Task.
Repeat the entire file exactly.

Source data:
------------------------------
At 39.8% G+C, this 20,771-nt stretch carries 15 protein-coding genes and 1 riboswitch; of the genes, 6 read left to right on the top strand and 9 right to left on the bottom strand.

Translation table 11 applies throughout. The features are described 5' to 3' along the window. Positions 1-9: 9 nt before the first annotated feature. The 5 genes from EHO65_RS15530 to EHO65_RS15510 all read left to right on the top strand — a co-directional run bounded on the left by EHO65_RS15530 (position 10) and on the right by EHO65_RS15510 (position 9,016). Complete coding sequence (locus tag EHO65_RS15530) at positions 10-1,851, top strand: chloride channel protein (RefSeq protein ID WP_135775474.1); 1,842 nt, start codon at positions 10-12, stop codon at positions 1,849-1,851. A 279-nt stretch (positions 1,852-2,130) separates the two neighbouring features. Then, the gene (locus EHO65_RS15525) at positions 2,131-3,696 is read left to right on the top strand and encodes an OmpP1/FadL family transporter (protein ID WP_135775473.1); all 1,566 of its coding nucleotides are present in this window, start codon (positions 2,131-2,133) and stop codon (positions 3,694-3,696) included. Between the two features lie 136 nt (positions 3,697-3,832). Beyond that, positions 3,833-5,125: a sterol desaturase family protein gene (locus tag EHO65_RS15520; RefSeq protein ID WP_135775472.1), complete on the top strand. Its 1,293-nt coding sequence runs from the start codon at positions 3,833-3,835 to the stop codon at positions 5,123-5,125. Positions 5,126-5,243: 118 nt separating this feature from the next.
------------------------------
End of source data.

At 39.8% G+C, this 20,771-nt stretch carries 15 protein-coding genes and 1 riboswitch; of the genes, 6 read left to right on the top strand and 9 right to left on the bottom strand.

Translation table 11 applies throughout. The features are described 5' to 3' along the window. Positions 1-9: 9 nt before the first annotated feature. The 5 genes from EHO65_RS15530 to EHO65_RS15510 all read left to right on the top strand — a co-directional run bounded on the left by EHO65_RS15530 (position 10) and on the right by EHO65_RS15510 (position 9,016). Complete coding sequence (locus tag EHO65_RS15530) at positions 10-1,851, top strand: chloride channel protein (RefSeq protein ID WP_135775474.1); 1,842 nt, start codon at positions 10-12, stop codon at positions 1,849-1,851. A 279-nt stretch (positions 1,852-2,130) separates the two neighbouring features. Then, the gene (locus EHO65_RS15525) at positions 2,131-3,696 is read left to right on the top strand and encodes an OmpP1/FadL family transporter (protein ID WP_135775473.1); all 1,566 of its coding nucleotides are present in this window, start codon (positions 2,131-2,133) and stop codon (positions 3,694-3,696) included. Between the two features lie 136 nt (positions 3,697-3,832). Beyond that, positions 3,833-5,125: a sterol desaturase family protein gene (locus tag EHO65_RS15520; RefSeq protein ID WP_135775472.1), complete on the top strand. Its 1,293-nt coding sequence runs from the start codon at positions 3,833-3,835 to the stop codon at positions 5,123-5,125. Positions 5,126-5,243: 118 nt separating this feature from the next.